In its report, the audit team said Maupin had experienced "leadership changes, student behavioral issues, declining student achievement scores, teacher retention, low teacher morale, student attendance and mobility issues and a lack of parental involvement."
"Maupin Elementary is the lowest performing school in Kentucky," the report states. "However, the principal embraced a new vision for what good instruction should look like at Maupin Elementary."
The team noted that Clemons"exuded an honest, committed and relentless demeanor and genuinely appeared to care about all students."
Over at Wellington, the audit team found that the school's leadership and staff members had developed a very inviting and positive climate for the students over the past four years.
"Despite the improvement in climate, student academic performance had lagged well below state and local averages," the report reads. "By self-report, the administration shifted its primary focus about 18 months ago to a concentrated effort to improve the school's instructional program."
The team added that at this point, Wellington, "needs to continue its present activities."
Maupin and Wellington would have been the only two schools in Kentucky identified as “priority schools” when test scores were released last year, but were not because of the state's transition to a new accountability system this year.
"At that time, I said while we would not be providing a list of new priority schools, we would send in the troops if we need to and we have two schools in Jefferson County where the achievement is such that we need to send people in," Pruitt said in October.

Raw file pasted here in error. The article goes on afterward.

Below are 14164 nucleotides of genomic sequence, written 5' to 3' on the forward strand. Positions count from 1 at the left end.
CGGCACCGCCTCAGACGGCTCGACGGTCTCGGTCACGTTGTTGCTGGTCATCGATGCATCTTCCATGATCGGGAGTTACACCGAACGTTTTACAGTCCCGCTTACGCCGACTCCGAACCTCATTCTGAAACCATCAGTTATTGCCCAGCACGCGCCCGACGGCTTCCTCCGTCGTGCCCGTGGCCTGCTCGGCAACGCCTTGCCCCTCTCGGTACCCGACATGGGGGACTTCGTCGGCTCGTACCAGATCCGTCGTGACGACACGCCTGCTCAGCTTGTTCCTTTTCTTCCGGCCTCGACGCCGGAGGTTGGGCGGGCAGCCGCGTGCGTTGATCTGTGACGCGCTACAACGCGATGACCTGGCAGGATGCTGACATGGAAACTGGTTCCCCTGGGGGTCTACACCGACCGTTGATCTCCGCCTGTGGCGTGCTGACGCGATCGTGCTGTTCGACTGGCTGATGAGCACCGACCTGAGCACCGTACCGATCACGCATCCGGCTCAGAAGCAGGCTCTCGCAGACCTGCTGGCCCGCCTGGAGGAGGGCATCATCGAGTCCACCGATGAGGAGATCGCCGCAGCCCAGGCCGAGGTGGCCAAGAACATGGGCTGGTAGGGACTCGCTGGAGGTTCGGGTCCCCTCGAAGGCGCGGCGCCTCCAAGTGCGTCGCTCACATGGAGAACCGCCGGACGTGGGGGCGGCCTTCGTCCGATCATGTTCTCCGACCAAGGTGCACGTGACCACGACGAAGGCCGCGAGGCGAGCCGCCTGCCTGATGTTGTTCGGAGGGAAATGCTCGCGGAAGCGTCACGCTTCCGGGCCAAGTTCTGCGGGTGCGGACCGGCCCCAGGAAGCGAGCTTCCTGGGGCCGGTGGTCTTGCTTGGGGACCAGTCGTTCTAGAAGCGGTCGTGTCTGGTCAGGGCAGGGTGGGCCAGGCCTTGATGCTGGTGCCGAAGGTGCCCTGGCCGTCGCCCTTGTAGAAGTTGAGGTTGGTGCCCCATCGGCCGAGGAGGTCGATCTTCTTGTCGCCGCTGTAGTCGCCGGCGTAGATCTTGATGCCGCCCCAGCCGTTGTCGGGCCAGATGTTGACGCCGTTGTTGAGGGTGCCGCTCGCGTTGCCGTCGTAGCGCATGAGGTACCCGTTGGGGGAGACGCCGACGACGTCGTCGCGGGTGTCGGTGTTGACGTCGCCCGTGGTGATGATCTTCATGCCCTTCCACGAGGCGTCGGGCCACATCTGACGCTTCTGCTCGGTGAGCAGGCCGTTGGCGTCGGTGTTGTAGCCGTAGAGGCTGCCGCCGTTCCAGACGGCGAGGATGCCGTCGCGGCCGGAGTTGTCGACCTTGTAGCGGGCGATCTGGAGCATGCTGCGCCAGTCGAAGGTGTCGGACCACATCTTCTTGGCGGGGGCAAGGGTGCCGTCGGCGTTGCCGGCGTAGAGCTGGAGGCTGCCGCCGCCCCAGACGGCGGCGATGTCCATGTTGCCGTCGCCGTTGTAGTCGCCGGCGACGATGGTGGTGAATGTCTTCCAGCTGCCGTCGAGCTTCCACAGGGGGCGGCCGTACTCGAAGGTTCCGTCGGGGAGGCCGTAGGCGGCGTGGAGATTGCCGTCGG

Last school year’s standardized tests – given to all third, fourth and fifth graders – show the vast majority of students at the two schools are behind.
At Maupin, the number of students scoring proficient or higher in reading dropped from 17.9 percent in 2015 to 12.8 percent in 2016, while math proficiency fell from 17 percent to 8.9 percent. Its overall accountability score dropped from 45.2 to 35. 7 -- making Maupin the lowest performing school in Kentucky.
The number of Wellington students scoring proficient or higher in reading dropped from 37.7 percent last year to 35.4 percent this year, while math proficiency fell from 42.5 percent to 30.4 percent.
For the past five years, schools have been placed in priority status as a result of a 2010 law that called for the Kentucky Department of Education to identify the state's lowest-performing schools and outline a range of interventions aimed at turning them around.
Since 2010, 23 schools in Jefferson County have been placed in “priority” status. During that time, the district has received more than $40 million in federal grant money to help turn them around. Only two schools -- Waggener High and Fern Creek High -- have exited priority school status.
Byck and Roosevelt Perry were the first two elementary schools in the state to enter priority school status in 2015.
Reporter Antoinette Konz covers K-12 education for WDRB News. She can be reached at 502-585-0838 or @tkonz on Twitter.